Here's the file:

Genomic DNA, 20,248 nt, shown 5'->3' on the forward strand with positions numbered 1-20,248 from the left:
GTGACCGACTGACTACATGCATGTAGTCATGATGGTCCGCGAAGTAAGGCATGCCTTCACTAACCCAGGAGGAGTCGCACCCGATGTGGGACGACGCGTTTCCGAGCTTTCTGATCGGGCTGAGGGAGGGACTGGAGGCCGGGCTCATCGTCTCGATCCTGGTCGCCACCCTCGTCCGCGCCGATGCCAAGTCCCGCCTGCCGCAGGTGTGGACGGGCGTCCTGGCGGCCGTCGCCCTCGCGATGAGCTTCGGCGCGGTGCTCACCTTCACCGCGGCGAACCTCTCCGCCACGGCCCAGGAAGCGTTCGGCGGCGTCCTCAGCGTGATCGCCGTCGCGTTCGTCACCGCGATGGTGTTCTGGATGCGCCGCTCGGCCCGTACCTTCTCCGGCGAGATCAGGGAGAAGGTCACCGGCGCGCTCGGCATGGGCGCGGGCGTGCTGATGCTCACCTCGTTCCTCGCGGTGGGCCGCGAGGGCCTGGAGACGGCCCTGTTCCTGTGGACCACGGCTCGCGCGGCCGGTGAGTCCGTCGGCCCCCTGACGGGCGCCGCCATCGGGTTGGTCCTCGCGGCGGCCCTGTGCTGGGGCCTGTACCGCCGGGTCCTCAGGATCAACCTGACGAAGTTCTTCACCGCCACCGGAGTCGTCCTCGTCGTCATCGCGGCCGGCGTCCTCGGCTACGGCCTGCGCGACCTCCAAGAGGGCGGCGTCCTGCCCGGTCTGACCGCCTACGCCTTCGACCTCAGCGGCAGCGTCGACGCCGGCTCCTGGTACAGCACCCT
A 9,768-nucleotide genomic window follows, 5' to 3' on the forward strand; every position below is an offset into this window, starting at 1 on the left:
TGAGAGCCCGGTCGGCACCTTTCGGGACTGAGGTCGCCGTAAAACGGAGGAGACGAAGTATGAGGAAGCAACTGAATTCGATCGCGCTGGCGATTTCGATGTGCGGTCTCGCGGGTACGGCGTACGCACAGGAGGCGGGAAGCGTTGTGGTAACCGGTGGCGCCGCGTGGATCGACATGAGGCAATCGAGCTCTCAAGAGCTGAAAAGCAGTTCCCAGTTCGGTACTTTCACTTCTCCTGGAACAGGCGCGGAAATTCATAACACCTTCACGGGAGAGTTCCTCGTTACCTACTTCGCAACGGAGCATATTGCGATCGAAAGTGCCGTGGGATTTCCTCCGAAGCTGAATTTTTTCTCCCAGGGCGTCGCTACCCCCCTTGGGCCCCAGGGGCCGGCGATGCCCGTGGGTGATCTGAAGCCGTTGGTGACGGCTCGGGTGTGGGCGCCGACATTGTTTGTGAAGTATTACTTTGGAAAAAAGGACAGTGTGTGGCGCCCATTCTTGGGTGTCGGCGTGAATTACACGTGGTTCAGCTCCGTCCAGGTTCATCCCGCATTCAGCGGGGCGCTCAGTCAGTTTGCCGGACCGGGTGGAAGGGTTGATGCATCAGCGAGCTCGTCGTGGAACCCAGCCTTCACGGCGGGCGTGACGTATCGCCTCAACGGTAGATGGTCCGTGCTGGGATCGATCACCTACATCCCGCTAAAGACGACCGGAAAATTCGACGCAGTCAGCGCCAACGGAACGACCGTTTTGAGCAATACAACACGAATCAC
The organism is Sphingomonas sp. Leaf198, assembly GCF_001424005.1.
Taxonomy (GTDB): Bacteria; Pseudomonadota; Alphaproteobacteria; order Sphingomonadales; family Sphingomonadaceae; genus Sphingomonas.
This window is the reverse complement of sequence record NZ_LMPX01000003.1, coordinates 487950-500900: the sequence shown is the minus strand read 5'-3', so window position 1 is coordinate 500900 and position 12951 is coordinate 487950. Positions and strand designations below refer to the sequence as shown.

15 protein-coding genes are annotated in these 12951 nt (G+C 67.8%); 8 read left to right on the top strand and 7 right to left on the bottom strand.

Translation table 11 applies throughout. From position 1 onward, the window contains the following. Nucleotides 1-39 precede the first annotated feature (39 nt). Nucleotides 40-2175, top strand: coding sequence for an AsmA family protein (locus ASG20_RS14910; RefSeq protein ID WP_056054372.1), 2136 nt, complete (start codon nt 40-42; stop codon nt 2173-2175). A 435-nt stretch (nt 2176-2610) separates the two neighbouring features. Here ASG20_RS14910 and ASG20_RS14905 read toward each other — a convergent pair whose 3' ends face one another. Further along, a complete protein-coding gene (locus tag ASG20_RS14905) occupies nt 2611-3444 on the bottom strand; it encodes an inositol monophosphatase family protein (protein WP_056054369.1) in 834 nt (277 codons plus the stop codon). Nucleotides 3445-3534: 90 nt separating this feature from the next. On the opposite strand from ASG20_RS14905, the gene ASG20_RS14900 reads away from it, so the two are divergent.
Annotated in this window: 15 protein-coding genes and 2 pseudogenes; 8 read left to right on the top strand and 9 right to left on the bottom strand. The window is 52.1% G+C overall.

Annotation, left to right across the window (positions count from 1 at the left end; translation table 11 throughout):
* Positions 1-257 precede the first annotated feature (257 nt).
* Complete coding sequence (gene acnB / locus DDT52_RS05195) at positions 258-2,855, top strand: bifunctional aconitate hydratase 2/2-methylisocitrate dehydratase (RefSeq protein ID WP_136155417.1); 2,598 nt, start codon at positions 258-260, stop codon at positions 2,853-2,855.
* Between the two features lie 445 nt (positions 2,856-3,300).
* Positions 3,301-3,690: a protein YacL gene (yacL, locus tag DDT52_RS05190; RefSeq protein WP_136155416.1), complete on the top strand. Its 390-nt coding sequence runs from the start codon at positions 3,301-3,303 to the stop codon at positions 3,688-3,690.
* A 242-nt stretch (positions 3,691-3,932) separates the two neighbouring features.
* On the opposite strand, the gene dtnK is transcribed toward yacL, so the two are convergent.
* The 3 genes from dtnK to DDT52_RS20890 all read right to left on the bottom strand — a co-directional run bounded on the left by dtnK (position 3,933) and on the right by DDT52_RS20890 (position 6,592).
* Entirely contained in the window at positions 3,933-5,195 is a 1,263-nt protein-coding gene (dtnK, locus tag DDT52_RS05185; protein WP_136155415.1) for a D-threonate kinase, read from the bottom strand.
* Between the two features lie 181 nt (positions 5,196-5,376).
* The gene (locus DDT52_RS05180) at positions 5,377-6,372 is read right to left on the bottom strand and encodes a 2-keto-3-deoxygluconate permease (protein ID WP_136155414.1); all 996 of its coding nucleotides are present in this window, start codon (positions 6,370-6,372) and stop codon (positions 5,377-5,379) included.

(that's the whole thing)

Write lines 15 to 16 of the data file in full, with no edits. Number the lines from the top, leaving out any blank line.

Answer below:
* Positions 3,301-3,690: a protein YacL gene (yacL, locus tag DDT52_RS05190; RefSeq protein WP_136155416.1), complete on the top strand. Its 390-nt coding sequence runs from the start codon at positions 3,301-3,303 to the stop codon at positions 3,688-3,690.
* A 242-nt stretch (positions 3,691-3,932) separates the two neighbouring features.